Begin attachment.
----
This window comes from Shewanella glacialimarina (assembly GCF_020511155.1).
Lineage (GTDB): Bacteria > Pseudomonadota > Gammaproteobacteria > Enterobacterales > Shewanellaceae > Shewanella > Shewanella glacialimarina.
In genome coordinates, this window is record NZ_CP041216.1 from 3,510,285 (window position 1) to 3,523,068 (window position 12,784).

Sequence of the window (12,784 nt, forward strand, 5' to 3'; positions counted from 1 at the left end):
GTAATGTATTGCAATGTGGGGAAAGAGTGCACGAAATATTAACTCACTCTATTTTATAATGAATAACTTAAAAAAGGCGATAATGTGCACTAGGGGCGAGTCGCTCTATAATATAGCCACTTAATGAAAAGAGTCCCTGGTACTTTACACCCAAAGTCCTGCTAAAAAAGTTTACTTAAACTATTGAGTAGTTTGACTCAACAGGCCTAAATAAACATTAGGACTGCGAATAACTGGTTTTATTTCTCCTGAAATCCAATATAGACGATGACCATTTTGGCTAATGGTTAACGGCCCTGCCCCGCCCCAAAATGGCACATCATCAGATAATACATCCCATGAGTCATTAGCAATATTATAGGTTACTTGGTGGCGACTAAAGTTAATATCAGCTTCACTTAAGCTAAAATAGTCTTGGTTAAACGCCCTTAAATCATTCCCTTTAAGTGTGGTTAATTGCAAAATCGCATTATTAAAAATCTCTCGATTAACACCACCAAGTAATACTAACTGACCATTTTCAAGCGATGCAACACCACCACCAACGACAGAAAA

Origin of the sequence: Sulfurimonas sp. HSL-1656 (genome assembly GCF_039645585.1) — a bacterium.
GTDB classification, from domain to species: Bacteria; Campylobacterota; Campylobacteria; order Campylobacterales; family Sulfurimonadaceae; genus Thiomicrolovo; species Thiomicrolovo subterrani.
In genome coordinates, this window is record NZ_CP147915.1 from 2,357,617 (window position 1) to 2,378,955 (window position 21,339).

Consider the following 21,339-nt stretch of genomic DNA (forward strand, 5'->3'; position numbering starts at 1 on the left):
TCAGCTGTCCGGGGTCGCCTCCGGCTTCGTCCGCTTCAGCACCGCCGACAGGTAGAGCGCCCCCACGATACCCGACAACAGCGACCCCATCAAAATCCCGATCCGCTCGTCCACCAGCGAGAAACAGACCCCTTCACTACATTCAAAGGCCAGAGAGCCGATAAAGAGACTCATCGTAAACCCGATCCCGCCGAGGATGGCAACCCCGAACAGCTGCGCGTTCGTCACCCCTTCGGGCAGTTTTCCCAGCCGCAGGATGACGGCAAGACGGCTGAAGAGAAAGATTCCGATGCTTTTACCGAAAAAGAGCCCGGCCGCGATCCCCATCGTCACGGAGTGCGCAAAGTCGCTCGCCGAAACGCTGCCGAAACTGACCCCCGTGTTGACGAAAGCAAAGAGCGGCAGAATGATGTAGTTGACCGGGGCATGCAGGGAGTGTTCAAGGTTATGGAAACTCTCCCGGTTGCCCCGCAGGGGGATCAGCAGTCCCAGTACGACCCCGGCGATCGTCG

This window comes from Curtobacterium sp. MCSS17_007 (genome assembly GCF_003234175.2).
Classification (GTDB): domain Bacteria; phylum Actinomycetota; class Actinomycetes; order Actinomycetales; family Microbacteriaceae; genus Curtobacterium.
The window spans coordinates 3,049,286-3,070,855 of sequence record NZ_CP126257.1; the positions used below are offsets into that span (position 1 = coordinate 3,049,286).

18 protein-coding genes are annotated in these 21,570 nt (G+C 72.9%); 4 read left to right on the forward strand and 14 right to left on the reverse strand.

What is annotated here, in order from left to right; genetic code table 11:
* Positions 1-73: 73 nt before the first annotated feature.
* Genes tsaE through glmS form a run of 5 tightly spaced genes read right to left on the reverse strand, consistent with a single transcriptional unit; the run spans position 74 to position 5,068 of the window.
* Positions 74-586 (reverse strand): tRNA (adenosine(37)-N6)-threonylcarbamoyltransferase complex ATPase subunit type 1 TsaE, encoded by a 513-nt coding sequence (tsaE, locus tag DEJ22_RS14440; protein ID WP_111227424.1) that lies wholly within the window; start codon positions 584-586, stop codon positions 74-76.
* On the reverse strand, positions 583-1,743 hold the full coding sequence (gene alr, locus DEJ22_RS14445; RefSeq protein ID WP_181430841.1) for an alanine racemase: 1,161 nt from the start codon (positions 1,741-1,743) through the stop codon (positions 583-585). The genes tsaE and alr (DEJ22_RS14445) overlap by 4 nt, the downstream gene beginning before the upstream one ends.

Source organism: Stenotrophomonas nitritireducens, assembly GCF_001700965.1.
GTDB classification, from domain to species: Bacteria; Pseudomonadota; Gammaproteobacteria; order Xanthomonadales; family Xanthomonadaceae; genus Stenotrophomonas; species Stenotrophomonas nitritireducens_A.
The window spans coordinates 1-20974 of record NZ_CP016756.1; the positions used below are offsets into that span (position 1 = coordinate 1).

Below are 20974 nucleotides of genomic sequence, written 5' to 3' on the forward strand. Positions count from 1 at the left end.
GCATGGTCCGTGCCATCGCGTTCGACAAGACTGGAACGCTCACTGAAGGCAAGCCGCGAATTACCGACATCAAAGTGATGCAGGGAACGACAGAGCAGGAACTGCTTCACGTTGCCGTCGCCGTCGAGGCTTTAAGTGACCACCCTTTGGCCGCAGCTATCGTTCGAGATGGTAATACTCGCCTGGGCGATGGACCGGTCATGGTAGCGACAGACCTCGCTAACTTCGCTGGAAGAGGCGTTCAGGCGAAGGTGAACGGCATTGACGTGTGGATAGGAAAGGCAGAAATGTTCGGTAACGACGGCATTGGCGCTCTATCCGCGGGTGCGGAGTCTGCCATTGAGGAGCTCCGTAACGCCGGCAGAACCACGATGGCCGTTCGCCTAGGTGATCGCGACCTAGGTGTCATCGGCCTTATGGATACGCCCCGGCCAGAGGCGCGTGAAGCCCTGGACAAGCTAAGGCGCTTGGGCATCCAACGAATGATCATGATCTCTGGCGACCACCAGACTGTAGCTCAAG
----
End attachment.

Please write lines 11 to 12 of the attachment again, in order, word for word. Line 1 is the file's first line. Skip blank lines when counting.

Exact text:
This window comes from Curtobacterium sp. MCSS17_007 (genome assembly GCF_003234175.2).
Classification (GTDB): domain Bacteria; phylum Actinomycetota; class Actinomycetes; order Actinomycetales; family Microbacteriaceae; genus Curtobacterium.